Sam’s involvement with the Trust started with a four-day Explore Enterprise business skills course in London in June 2016 after which he developed a business plan, with the support of a staff member from the Prince’s Trust London Office.

After a transfer between the Trust’s London and Stevenage offices, Sam successfully presented to a Business Launch Group in May 2017 and now enjoys further one-to-one support from a business mentor in Hertfordshire. Whatever the level of support from family and friends, starting a business can be a lonely affair and a business mentor for the first couple of years can serve as a valuable sounding board and ‘critical friend’.

This is confirmed by Sam himself. “The course was fantastic but the business mentoring has topped it off. It’s completely changed me from being a furniture maker and restorer to also being a businessman. I’m now more confident about running a business thanks to my business mentor.”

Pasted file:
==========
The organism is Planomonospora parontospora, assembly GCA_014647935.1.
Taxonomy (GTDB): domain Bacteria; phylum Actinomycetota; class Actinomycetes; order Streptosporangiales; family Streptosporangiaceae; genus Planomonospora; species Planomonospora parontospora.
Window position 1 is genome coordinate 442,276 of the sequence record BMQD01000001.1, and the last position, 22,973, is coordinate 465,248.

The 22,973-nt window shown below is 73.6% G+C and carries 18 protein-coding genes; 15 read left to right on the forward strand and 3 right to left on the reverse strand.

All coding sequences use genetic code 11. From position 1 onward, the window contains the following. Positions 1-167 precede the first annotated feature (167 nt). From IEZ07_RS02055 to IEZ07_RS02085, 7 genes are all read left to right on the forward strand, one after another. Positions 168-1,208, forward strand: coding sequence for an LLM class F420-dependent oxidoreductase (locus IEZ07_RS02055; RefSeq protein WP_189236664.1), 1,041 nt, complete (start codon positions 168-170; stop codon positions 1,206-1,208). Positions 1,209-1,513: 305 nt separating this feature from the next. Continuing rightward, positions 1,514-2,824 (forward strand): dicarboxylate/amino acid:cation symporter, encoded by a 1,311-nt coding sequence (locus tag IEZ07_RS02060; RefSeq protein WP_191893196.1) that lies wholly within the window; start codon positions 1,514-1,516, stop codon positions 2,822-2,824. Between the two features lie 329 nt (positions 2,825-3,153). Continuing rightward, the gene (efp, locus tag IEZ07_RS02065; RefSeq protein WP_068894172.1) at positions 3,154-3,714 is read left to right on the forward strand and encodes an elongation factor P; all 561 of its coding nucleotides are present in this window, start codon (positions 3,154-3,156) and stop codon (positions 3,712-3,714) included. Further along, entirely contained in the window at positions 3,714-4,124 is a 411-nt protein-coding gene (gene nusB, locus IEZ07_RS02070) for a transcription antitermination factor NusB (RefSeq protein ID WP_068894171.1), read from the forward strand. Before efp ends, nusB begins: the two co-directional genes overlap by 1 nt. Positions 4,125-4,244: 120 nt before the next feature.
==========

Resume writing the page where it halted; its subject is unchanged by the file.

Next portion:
For Sam – the passionate perfectionist, ever keen to learn and taking pride in his work – a growing circle of satisfied customers is proof that all the effort has been worthwhile.

See Sam’s craftwork at www.samryanfurniture.co.uk

About The Prince’s Trust https://www.princes-trust.org.uk/help-for-young-people/support-starting-business

For further profiles on Prince’s Trust supported entrepreneurs, click here https://enterpriseessentials.wordpress.com/category/experts-by-experience

 

My love affair with Twitter

In 2012, when I was new to Twitter, I was advised that the usual pattern of adoption, if that’s the way I wanted to go, would be along the lines of:

Denial – I don’t need it or want it – a waste of time

Curiosity – I wonder what they’re all talking about

Ah-ha! – I can see this could be fun

Obsession – I know it’s probably not the best use of my time, but…

Like breathing –  It’s a natural and welcome part of my daily life

14,000 tweets later, I feel it’s time to take stock and decide whether I’ve been wasting my time on Twitter for the past 6 years. I have no doubt my wife would have a three-letter-word answer to that – so I don’t need to ask her opinion.

As Valentine’s Day approaches I have to admit, I love Twitter. I feel I’m somewhere between the obsessional and like-breathing stages in my… I refuse to say ‘journey’ because I can’t stand the over-use and abuse of that word.  So, what’s behind the love affair?